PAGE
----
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Supreme Court strikes down race-based college admissions, leaders react

In a major blow to affirmative action, the Supreme Court struck down race-based admissions to colleges and universities as unconstitutional and the reaction from Black leaders and elected officials has set the tone for what lies ahead. The ruling will make more student populations whiter, wealthier and less likely to include African Americans and Latinos.

Chief Justice John G. Roberts Jr., writing for the 6-3 majority, said the two programs “unavoidably employ race in a negative manner” and “involve racial stereotyping,” in a manner that violates the Constitution. Though the opinion focuses on higher education, some worry the ruling may lead to changes in corporate initiatives such as diversity, equity and inclusion (DEI) programs.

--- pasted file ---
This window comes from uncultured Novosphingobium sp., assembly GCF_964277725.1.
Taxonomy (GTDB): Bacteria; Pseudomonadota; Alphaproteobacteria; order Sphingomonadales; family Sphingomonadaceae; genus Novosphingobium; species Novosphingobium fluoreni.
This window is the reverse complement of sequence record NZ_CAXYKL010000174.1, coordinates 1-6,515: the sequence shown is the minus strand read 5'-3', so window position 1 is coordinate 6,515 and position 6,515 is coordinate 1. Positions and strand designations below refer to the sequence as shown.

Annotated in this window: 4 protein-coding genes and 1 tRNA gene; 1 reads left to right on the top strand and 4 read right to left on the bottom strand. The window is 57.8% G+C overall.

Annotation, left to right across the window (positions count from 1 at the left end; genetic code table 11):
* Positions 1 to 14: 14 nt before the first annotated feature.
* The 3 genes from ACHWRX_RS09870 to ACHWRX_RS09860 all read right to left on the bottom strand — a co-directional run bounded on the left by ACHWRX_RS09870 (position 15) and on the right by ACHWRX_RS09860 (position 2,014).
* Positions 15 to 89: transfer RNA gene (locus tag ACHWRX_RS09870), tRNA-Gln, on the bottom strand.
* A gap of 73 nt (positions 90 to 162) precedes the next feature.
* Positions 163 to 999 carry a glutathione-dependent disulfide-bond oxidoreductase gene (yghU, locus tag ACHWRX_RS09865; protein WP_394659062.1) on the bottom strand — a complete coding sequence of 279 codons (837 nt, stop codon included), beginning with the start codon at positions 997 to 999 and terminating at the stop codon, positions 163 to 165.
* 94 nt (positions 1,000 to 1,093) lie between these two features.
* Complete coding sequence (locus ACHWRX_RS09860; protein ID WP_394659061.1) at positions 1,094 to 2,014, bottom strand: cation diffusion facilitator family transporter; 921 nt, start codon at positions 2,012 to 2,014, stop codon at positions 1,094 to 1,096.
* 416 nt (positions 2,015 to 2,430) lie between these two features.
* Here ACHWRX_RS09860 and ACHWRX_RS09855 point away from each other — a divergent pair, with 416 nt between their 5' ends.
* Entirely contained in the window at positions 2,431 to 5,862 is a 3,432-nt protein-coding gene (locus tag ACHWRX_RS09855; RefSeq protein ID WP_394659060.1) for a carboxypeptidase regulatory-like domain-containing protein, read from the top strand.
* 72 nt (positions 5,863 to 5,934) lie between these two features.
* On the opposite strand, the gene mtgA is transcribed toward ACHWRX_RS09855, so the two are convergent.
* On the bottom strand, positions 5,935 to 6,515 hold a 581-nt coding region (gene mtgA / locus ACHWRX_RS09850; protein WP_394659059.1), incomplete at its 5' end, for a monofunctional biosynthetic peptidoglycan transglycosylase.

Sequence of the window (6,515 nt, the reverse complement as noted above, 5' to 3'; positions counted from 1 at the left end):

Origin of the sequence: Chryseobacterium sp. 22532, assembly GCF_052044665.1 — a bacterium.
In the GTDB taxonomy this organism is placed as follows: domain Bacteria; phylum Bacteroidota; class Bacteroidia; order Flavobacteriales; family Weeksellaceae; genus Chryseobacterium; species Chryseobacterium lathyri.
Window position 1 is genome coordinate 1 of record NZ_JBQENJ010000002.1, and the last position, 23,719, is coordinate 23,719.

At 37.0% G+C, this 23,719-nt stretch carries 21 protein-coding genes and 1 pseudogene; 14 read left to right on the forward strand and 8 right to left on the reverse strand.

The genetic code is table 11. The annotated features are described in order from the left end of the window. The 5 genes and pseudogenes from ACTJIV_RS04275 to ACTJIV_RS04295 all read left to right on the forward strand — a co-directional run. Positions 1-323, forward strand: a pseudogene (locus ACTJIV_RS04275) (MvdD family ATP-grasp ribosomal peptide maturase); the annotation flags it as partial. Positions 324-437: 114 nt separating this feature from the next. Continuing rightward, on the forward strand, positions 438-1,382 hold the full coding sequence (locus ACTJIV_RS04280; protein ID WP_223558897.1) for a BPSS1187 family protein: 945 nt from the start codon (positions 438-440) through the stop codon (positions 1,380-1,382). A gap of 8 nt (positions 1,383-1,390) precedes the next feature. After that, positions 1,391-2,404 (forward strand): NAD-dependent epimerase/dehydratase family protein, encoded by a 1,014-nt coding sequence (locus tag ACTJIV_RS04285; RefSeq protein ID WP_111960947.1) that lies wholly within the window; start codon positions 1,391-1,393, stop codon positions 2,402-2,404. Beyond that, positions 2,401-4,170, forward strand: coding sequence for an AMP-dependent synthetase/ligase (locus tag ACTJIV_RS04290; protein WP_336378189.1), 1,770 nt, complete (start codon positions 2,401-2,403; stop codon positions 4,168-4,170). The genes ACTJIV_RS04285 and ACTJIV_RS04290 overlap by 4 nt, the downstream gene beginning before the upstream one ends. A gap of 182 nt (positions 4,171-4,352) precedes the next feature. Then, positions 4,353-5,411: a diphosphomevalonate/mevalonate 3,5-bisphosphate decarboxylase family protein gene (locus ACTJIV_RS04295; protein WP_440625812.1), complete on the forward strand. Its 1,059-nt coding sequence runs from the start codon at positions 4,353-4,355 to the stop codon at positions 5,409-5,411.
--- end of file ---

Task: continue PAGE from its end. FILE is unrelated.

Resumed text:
The reaction has been swift to the decision President Joe Biden called “a disappointment.” Speaking from the White House he said institutions of higher learning “should not abandon their commitment to ensure student bodies of diverse backgrounds and experiences that reflect all of America.”

Rev. Al Sharpton, president of the National Action Network (NAN), condemned the Supreme Court’s decision today to overturn affirmative action in higher education. The 6-3 and 6-2 decisions in two related cases will end decades of safeguards for equal access to education, especially for Black students. Although many expected the Court to end affirmative action, the decision underscores a deep need to reform the court – especially as several justices face ethics concerns amid a rash of actions that have unraveled generations of civil rights,” the civil rights leader said.